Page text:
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One of the most important complications of TBI is edema, which occurs more frequently in the pediatric than in the adult population. This is possibly due to the higher water content of the developing brain and also to the mechanism of regulation of water homeostasis. The Badault group has recently evaluated the contribution of the aquaporins to the post-traumatic edema process in juvenile rats and mice Badaut et al. Pups treated with an inhibitor of aquaporin-4, siGLO siAQP4, show acute improvements in motor function 3 days after injury and long-term improvements in spatial memory 60 days after injury when compared with control animals.
These improvements are associated with decreased edema formation, increased microglial activation, decreased BBB disruption, and reduced astrogliosis and neuronal death. Thus, aquaporin's seems to be molecules significantly involved in post-TBI damage, and represent an interesting therapeutic target Fukuda et al. Another study has revealed that the inhibition of a kinase involved in the development of brain edema, myosin light-chain kinase, by the administration of an inhibitor, ML-7, to P24 mice starting 4 h after TBI and every 24 h until sacrifice, significantly reduces BBB breakdown and the development of cerebral edema, and preserves neurological function Rossi et al.
Neuroinflammation is a key pathological factor in most insults to the developing brain Degos et al. Neuroinflammation is induced by the invasion of pathogens or the release of damage-associated proteins by injured and dying cells. There is an increased expression of endothelial adhesion molecules such as vascular cell adhesion molecule 1, intercellular adhesion molecule 1 and the selectins Simi et al.
Inflammatory processes are, moreover, associated with modifications of the molecular composition or functional state of TJs Coisne and Engelhardt, Proinflammatory cytokines also influence the expression of MMPs, which increase BBB permeability by degrading TJs and extracellular matrix components in the endothelial basement membrane Rosenberg, These events lead to barrier leakiness, which in turn allows pathogen and immune cell invasion Labus et al.
Resident microglia are some of the first cells to respond to inflammatory stimuli. In the case of TBI and hypoxia-ischemia, mast cells also produce large quantities of proinflammatory mediators Biran et al. With regard to the BBB, these cytokines lead to increased permeability and facilitate the entry of peripheral macrophages and cytokines from the systemic circulation. In the instance of inflammation following hypoxic-ischemic injury, this has the effect of exacerbating the excitotoxic cascade by further stimulating glutamate release and free radical and NO production McLean and Ferriero, The importance of the mast cell response in causing brain damage after TBI is supported by post-insult treatment with cromoglycate, a mast cell stabilizer that inhibits mast cell degranulation and decreases BBB opening Strbian et al.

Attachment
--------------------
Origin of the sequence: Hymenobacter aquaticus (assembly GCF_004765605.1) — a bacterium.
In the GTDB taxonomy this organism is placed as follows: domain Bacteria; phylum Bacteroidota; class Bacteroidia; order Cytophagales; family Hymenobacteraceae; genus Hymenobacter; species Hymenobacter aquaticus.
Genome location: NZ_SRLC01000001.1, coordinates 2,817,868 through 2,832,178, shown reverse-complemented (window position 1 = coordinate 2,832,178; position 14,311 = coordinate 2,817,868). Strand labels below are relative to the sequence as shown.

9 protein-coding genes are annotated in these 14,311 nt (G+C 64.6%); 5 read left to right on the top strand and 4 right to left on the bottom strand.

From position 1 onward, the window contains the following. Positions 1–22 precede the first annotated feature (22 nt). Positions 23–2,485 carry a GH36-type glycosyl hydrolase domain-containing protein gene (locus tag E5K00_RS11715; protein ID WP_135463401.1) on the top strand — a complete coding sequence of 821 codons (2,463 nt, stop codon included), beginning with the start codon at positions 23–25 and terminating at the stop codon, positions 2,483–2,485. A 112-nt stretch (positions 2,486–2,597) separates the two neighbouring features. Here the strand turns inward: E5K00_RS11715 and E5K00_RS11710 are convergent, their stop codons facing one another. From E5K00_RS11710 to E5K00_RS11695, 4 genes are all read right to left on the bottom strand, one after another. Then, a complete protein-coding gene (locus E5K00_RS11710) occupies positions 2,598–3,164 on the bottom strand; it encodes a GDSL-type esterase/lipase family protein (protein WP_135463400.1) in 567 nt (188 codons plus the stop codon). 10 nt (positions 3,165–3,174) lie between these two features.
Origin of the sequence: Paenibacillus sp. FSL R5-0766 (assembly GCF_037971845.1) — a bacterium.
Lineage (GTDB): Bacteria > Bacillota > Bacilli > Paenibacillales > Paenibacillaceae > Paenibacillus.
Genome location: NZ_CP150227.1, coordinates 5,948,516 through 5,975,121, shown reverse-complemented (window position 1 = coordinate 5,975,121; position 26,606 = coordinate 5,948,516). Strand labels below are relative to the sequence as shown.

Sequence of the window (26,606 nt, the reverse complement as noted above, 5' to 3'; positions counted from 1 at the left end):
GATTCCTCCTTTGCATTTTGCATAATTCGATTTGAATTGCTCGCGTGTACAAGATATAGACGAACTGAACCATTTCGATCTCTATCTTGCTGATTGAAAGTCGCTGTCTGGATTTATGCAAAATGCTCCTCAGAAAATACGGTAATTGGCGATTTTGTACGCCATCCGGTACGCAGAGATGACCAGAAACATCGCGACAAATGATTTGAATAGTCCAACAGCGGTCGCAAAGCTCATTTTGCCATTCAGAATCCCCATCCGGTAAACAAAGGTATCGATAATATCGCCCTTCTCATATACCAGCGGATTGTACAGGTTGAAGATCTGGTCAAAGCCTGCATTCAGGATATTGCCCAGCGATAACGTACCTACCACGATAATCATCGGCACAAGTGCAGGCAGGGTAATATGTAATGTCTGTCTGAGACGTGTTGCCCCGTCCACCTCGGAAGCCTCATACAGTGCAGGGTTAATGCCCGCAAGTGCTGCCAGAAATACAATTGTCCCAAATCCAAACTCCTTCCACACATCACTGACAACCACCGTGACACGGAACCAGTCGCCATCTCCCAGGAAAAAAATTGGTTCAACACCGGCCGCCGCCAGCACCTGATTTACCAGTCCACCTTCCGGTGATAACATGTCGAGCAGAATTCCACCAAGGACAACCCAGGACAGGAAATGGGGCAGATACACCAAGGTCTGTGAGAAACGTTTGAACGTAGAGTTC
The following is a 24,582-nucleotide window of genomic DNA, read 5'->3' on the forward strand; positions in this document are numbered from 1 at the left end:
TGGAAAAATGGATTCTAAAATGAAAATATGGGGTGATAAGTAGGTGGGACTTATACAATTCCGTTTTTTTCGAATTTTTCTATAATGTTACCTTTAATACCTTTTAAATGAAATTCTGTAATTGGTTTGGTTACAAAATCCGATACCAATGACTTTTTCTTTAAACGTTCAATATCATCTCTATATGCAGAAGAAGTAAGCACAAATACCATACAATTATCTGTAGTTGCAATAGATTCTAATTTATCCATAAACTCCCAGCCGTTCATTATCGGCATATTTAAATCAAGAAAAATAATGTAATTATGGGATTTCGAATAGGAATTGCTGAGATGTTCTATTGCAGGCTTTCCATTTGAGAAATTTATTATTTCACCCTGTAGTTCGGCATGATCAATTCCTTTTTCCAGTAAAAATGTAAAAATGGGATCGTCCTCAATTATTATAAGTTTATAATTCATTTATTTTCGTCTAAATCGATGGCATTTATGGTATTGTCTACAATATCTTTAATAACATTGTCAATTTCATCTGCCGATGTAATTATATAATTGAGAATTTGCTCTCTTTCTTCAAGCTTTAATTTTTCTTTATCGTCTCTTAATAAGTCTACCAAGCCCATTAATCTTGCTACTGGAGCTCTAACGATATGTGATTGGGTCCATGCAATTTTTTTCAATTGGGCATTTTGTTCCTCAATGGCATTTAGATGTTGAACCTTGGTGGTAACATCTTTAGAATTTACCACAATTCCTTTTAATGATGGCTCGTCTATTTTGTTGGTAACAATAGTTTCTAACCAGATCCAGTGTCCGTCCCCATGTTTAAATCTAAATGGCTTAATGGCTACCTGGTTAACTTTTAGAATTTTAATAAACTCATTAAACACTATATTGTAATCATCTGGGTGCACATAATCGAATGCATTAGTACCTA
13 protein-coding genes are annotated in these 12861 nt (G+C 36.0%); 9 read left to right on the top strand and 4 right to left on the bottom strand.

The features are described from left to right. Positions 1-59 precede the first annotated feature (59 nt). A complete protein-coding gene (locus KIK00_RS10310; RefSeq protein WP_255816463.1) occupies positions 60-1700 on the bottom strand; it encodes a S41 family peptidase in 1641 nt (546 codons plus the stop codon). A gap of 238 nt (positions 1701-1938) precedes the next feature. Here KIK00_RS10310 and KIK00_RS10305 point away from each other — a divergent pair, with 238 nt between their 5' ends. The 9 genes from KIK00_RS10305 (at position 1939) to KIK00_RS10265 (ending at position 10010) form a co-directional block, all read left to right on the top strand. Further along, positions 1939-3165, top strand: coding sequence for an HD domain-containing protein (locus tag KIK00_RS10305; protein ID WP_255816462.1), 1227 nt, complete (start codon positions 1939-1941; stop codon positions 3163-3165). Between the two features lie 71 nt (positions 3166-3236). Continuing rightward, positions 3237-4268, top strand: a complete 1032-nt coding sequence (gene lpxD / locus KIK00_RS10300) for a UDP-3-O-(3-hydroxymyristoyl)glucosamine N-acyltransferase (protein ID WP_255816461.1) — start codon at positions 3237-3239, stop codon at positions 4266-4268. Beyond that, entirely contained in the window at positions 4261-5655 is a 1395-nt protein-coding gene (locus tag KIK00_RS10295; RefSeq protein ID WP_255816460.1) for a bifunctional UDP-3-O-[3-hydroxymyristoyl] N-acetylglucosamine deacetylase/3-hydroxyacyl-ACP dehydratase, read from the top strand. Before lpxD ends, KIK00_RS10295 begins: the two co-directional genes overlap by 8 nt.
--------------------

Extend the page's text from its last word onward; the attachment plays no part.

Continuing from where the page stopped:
Leukocyte migration depends on strict interactions with the vascular endothelium, mediated by 3 groups of adhesion molecules: the selectins, the immunoglobulin superfamily such as intercellular adhesion molecule 1 and the integrins. A comparative study in P7 and adult rats subjected to transient middle cerebral artery occlusion shows that Evans Blue extravasation, a measure of paracellular diffusion, the main method of entry for bulky proteins and leukocytes into the brain, remains low during the 24 h period following reperfusion in neonatal rats but is profoundly increased in adult rats. The largely unaltered paracellular diffusion in neonatal rats is associated with the increased expression of several TJ proteins Vexler and Yenari, rather than with the decrease in their expression seen in adult rats after a similar injury.
In contrast to stroke in adults, in P7 hypoxic-ischemic brains, the transmigration of neutrophils is far lower Hudome et al. This may be related to the greater resistance of the BBB to hypoxia-ischemia-induced leaks at this age but also to the immaturity of both endothelial cells, which express less P-selectin Lorant et al.